When I gave notice at my job he was lying about filing our marriage license.  When I was breaking my lease he was lying about getting a job in Spain to support us.  We had planned to sell his house to purchase a home in Barcelona when it turned out – the house didn’t belong to him.  His parents were bankrolling the charade.  He’d attempt to get off on technicalities and I would angrily force the truth – none of those games mattered.  We were adults.  Trust mattered.  Respect mattered.  Responsibility mattered.  He shrank from me, deflated in realizing his grandiose claims of taking care of us were just an empty boast.  He fell off the grid for a week.  He claimed he didn’t have a phone charger but posted on social media.  I told him I didn’t care where he’d been or what he’d done.  It didn’t matter.  He was nothing to make a husband of.  He was nothing at all.

My job was gone, my home was gone, I had sold my car and spent out my savings on the wedding.  Everything I had worked so hard for my entire life was broken, wasted on this useless man, who thought nothing of what he had cost me. I thought that love meant finally trusting someone with something important, and when finally I opened up to it, I was stripped of everything I had.

In the wake of everything I lost, I collapsed in on myself.  I turned off my facebook, I didn’t return calls.  I cut out everyone who looked at me cross eyed or said an unkind word.  Nothing but a bundle of frayed threads, terrified that if you touch me, I’ll all but come unraveled.

I cried when I saw pictures of old friends together, and I burned the contract for my wedding venue.  I vowed never to lose so much to anyone, ever, ever again.

My dream of traveling the world with someone I loved was just that, a dream.  And looking behind at the wreckage of my life I feel that I can’t take on a single thing if I have to worry that it will be taken away from me, because I just don’t have the strength to watch another thing I love fall apart.  How could finally giving my trust, the best of myself, leave everything in pieces?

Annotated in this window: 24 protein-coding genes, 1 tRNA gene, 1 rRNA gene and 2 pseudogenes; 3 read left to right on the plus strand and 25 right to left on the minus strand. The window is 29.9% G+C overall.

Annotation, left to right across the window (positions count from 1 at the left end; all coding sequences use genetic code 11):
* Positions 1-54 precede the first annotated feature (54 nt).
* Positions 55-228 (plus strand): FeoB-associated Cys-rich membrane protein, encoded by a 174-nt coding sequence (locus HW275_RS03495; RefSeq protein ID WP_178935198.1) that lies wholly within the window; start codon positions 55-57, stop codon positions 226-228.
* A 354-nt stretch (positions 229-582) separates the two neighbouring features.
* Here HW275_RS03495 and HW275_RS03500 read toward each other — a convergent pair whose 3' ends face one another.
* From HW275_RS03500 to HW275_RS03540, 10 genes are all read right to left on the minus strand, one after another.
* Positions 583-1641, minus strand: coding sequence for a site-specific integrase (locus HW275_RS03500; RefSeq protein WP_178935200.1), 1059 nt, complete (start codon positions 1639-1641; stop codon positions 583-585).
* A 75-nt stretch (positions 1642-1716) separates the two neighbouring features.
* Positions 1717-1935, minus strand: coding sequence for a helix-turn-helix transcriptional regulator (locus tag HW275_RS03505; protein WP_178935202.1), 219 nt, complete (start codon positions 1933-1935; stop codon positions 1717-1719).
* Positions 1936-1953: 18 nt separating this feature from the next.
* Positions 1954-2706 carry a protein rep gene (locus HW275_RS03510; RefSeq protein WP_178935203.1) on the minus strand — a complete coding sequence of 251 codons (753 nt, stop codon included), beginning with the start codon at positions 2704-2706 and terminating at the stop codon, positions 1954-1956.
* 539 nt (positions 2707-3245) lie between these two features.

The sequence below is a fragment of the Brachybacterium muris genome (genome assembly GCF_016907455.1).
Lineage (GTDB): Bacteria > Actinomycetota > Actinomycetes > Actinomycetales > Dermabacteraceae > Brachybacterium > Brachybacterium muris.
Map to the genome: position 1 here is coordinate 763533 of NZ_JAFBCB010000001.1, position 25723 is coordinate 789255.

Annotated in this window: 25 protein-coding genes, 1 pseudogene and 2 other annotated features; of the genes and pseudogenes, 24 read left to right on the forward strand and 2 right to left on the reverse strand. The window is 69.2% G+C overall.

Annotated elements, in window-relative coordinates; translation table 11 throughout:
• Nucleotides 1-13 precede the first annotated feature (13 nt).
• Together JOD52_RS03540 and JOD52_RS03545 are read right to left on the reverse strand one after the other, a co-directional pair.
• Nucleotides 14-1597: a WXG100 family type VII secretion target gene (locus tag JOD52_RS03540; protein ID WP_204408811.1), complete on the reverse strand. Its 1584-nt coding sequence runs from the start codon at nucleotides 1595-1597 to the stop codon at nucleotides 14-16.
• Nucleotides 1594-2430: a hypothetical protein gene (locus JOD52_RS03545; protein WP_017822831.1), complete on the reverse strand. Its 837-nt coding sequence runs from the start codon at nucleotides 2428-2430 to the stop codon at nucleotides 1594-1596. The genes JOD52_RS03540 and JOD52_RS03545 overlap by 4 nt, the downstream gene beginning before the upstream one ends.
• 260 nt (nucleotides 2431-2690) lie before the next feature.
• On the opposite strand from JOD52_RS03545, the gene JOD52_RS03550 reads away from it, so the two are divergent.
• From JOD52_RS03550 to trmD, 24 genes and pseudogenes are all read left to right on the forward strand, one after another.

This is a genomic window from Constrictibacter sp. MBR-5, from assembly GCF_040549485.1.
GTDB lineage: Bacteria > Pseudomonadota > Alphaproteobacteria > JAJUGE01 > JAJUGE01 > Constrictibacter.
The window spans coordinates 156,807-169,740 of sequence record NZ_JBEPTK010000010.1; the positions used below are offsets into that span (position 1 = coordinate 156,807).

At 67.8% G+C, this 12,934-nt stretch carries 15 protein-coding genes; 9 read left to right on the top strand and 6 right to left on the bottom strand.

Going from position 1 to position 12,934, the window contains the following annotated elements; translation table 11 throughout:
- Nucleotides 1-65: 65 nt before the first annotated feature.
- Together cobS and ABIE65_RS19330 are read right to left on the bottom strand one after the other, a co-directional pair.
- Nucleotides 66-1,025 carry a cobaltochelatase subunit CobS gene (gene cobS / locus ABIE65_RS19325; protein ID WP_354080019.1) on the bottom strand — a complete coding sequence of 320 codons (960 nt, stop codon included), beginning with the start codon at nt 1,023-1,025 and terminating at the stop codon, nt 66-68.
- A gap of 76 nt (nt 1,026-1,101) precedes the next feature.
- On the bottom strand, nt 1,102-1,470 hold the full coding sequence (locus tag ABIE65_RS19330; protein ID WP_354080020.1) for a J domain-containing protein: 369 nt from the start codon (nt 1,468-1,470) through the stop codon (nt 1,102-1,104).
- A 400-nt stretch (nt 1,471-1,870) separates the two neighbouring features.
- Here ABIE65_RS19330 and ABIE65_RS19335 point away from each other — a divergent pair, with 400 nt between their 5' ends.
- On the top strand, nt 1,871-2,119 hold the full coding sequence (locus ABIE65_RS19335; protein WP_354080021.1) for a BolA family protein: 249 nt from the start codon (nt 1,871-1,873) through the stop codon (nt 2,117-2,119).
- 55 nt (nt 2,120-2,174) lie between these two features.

Everything I ever wanted broken, lost, and left behind.

***

A year later, after reassembling my life, my heart is still reeling from my losses.  I’ve been wandering through life in some sort of aimless haze, somehow all stuck together on the outside – I got a job, a car, and an apartment again – but hollow on the inside.  Cracked and empty.  I have trouble feeling anything.  These little activities with Lauren make me feel more human.  It’s Christmas, so we’re going to buy a tree topper.  It’s the thing to do.

Lauren and I are strolling aimlessly through the Culver City Target, picking out wrapping paper and buying trash bags.  We talk about the holiday and her latest job interview.  She turns to the wreaths and bows, and I, restless, veer off into the clearance ornaments that no one in the past month felt were worth $6.95.

My eyes feeling glassy, half in and half out of head, I pause to gather myself.  And that’s when I see it.  A little glittery globe.  A shiny promise of the planet.  I pick up the ornament and feel my heart warm with love and desire.  Enticed and enchanted, I hold it for a moment, and walk to the front of the store.

A discount ornament with flecks of dried hot glue, a ball of cheap glitter all over my clothes, and yet… it’s something.  I decide that I want something for the first time in a long time.  Suddenly strong enough to risk another loss.  In the flick of a heartbeat, something in me wakes up.  I am not whole yet, but I am healing.

I clutch the globe to my chest, intent on making it mine.  And though I promise myself to do my best not to break it, lose it, or leave it, I know that if my best leaves it shattered to pieces, or stranded in a suitcase in Belgium, my heart will learn to love something once again.

And in the mean time, I’ve got the world on a string.